"For to lining up the grommet flange (part number 9067) with the anterior gasket housing (part number 2134), make nice sure that corners balance! Especially. And the left plumb socket (part number 8660) shouldn't be in front of the ridge cap vent (part number 1852)! For connecting with three very nice #12 bolts behind lock washers and acorn nuts, start from outside and working your way in."
Another fun feature of this shed was that you had to have the arm length, and climbing skills, of an orangutan to put the roof together. The only way to get the roof panels attached was to set one in place, balance (belly down) on the top of a ladder, and reach forward as far as possible to screw the far end of the panel to the struts. You were not supposed to put any weight at all on the roof panels, which were made of sheet metal with the tensile strength of Reynolds Wrap. Because of the near-impossibility of assembling the roof while balancing horizontally on the top of a ladder without leaning on the panels, I left several dents in the roof from my hands, elbows, face, etc.
[image courtesy of the Wikimedia Commons]
It was in this same room that I attempted to install a "floating floor." For those of you unfamiliar with this home furnishing innovation, it's a substitute for tile and hardwood, which are both notoriously difficult to install. "Floating floors" are strips of wood laminate, which lock together like Lego pieces. "It's a piece of cake," the guy at Home Depot told me. "A kid could do it."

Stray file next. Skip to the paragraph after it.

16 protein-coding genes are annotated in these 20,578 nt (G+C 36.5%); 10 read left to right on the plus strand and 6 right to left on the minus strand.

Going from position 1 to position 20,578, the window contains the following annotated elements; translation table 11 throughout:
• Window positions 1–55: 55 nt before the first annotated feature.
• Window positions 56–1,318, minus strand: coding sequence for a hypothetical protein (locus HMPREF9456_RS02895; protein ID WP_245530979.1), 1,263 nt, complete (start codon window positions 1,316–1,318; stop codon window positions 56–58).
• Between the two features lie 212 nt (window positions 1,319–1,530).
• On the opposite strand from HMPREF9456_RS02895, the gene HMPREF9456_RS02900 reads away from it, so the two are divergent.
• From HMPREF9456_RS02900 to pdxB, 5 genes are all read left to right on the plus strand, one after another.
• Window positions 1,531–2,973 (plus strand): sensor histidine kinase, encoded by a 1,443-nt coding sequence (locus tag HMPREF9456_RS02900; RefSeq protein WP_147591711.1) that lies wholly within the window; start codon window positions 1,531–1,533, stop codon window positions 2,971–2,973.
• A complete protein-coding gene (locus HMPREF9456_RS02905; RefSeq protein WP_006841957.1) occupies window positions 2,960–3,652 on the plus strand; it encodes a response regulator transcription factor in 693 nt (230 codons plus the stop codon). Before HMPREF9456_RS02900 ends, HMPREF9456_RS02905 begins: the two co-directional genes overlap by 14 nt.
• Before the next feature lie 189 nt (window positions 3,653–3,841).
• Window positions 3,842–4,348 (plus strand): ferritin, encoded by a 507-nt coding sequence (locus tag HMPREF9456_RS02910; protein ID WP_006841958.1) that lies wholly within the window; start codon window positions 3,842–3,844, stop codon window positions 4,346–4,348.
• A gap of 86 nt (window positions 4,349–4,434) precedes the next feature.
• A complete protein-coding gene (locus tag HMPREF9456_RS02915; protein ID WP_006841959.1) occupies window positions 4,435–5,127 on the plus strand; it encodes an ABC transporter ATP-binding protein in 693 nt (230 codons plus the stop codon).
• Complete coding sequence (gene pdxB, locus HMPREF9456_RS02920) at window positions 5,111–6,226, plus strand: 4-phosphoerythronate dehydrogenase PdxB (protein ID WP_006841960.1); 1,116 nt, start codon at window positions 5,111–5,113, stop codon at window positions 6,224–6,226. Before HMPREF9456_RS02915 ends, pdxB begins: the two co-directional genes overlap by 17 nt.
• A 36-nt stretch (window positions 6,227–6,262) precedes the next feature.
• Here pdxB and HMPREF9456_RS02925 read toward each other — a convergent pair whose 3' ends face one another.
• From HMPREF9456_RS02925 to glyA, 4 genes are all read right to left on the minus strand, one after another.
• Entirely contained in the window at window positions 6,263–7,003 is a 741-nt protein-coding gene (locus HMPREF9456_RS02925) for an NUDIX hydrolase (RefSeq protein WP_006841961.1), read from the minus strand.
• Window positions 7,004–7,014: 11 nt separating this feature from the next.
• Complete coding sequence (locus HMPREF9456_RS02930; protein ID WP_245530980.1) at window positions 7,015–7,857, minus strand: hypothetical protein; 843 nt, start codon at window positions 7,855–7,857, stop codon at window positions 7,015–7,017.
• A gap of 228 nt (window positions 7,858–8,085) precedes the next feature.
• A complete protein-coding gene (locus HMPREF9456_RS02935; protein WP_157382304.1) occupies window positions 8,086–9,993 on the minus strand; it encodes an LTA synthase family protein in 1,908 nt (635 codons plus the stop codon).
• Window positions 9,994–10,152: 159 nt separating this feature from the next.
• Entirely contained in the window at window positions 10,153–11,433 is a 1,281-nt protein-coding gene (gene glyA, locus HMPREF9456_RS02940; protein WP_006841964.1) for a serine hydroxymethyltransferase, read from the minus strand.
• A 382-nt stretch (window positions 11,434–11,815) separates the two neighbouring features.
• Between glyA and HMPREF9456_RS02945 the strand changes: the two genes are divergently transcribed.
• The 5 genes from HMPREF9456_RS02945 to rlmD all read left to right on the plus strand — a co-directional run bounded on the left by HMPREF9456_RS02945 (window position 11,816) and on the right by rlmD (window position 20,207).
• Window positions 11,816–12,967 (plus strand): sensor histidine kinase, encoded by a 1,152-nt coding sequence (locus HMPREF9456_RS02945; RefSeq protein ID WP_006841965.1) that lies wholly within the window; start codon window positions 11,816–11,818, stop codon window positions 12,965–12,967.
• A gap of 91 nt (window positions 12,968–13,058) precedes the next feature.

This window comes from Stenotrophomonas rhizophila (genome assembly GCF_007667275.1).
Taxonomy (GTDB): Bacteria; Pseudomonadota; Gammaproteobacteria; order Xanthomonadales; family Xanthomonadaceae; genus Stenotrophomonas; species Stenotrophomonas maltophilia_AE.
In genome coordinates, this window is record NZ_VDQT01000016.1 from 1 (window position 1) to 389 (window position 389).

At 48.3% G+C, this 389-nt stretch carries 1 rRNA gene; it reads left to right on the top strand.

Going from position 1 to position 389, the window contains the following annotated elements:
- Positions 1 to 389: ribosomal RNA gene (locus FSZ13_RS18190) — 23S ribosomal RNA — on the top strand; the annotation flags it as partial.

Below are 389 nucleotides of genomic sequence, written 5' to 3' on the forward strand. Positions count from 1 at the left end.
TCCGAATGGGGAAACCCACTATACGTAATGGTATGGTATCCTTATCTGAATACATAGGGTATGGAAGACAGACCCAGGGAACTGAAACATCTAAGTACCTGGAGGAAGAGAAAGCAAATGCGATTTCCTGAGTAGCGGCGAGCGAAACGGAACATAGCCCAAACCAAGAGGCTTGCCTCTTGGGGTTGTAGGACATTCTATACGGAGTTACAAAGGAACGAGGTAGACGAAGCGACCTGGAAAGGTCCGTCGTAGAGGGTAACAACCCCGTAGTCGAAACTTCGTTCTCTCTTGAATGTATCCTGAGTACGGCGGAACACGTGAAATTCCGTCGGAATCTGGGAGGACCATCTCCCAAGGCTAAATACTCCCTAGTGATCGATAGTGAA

Well, if that statement is correct, I'm unlikely ever to participate on Are You Smarter Than a Fifth Grader? The assembly procedure required you to put together strips of the laminate, and then use clamps to keep them square as you added further rows. After working on the project for several hours, I came to the conclusion that either the floor wasn't square or else one of my eyes was closer to the bridge of my nose than the other one, because every time I secured the clamp on one side of the room, the floor panels on the other side would pop out of square. I said many, many bad words during the course of that day. I finally did get the floor installed, though, and all I can say is: thank god for molding. Whoever invented molding is a genius. The guy at the lumber store looked at me a little oddly when I asked him if he had any eight-inch-thick molding, but whatever. Maybe it'll be a New Trend in Interior Decorating.
So, anyway, all of this has left me in awe of people who are actually good at construction. I mostly specialize in what my dad used to call "Do It To Yourself Projects." I'm also good at carrying around heavy objects, giving advice, and helping out with the pizza and beer afterwards. Just don't ask me to translate any directions written in Hindi.